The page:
Substances grouped together as Endocrine Disruptors, and often called EDCs.
The endocrine system includes glands — such as the thyroid, pituitary, pancreas, testes or ovaries — that secrete natural chemicals to regulate growth, behavior, reproduction, metabolism, etc. EDCs may interfere with the amount of natural hormones (such as estrogen or adrenaline) the body makes, block the way they are made, or mimic a hormone and give a “wrong” chemical signal.
Some EDC-containing drugs are given intentionally (such as birth control pills). But these and other EDCs, including common product ingredients and industrial wastes, can also enter water supplies.
What they are:
— EDCs include:
- Ingredients of some pharmaceuticals (like birth control pills).
- Dioxin and dioxin-like compounds
- Polychlorinated biphenyls (PCBs)
- DDT and other pesticides
— Exposure: Exposure to EDCs can occur through ingestion of contaminated water or food, breathing the products of industrial or waste combustion, or even ingestion of some plant foods containing natural EDCs.
- Most EDCs are not regulated, although efforts are under way to determine whether they should be. The major controversy is whether low-level exposure can have adverse health effects.
- A few EDCs are listed as primary drinking water contaminants by the US Environmental Protection Agency (EPA). Two examples, and their EPA maximum contaminant levels, are:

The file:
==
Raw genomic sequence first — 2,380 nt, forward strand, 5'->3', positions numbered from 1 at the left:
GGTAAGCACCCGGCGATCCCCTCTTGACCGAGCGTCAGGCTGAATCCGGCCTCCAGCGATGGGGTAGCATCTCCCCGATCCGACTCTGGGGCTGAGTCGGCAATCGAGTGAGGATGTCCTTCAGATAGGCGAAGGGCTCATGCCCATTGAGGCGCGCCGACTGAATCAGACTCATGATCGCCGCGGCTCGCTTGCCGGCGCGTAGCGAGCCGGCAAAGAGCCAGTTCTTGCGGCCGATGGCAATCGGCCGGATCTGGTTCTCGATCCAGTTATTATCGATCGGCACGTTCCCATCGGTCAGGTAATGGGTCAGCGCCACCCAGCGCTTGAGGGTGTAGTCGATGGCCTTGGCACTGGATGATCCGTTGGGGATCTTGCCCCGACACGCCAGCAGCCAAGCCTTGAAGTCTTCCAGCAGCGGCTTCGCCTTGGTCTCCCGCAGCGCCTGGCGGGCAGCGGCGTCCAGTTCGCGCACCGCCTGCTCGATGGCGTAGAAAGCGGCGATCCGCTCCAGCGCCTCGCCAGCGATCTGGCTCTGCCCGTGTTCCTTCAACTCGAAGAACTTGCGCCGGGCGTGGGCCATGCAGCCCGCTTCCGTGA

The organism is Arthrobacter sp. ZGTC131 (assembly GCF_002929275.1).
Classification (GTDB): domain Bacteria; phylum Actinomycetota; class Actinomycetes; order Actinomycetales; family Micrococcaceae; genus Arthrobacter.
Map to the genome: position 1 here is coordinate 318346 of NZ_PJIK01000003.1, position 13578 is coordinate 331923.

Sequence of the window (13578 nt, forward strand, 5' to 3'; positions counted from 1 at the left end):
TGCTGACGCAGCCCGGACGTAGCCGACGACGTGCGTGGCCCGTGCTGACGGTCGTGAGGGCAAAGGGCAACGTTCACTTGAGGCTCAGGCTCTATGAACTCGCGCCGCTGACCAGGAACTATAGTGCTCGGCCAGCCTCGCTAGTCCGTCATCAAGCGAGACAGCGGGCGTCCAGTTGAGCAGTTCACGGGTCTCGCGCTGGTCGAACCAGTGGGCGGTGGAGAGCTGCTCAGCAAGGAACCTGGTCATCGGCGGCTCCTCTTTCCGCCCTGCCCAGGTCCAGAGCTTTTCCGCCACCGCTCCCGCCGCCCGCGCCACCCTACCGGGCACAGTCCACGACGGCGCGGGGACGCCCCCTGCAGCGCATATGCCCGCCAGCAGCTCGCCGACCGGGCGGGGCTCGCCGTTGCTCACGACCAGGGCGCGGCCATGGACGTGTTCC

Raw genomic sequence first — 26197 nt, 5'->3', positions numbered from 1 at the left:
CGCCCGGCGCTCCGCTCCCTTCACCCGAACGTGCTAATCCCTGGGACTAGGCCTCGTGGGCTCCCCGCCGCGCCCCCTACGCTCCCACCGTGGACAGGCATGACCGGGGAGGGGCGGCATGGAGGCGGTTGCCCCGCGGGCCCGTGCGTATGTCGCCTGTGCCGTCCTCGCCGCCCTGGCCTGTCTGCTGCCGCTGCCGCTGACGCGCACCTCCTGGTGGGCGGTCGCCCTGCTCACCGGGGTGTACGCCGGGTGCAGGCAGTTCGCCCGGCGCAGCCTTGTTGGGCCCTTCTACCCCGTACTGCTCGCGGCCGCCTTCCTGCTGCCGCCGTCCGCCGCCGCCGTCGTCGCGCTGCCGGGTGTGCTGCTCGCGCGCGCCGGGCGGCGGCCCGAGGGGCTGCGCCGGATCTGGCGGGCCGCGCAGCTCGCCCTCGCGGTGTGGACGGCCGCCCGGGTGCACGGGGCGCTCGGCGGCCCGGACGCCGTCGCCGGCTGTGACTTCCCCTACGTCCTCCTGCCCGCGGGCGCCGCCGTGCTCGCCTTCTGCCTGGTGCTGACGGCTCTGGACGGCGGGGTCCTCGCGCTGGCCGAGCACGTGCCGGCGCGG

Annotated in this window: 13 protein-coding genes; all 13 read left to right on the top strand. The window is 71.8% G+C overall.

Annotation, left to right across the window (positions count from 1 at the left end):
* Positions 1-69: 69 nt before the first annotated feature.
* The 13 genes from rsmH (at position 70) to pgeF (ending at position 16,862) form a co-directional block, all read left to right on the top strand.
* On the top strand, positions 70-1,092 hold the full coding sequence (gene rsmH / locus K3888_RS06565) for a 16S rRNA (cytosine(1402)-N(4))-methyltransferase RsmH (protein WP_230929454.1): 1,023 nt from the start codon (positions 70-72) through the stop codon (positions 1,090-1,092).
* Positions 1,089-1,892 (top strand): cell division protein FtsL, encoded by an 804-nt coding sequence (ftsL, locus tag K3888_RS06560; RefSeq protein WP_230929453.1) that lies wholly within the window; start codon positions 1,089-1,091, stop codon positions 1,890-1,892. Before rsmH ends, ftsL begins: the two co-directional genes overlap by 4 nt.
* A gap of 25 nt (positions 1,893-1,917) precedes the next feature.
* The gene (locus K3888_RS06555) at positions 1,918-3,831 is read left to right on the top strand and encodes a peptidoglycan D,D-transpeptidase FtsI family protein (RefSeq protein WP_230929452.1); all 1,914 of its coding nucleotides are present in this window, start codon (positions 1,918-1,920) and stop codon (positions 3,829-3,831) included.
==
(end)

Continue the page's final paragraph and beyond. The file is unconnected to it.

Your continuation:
- Dioxin: 0.00000003 mg/L
- PCBs: 0.0005 mg/L
- In 1996, Congress ordered EPA to develop the Endocrine Disruptor Screening Program (EDSP) to screen and test chemicals for possible endocrine disrupting effects. After years of advisory committee recommendations and draft proposals, the EDSP is now at the stage of developing scientific testing protocols, prioritizing chemicals for screening and testing, and setting up testing policies and procedures.
The Water Quality Association (WQA) has noted that EDCs are among the “emerging contaminants” expected to be regulated in coming years. While no product performance standards have been developed yet, many point-of-use technologies have proven effective for some of these emerging contaminants, according to WQA: nanofiltration, reverse osmosis, activated carbon, distillation, ozonation, and advanced oxidization.
Sources: US EPA, WQA, National Institute of Environmental Health Sciences, Canadian Centre for Occupational Health and Safety, GreenFacts. From Water Technology Magazine Volume 31, Issue 4 - April 2008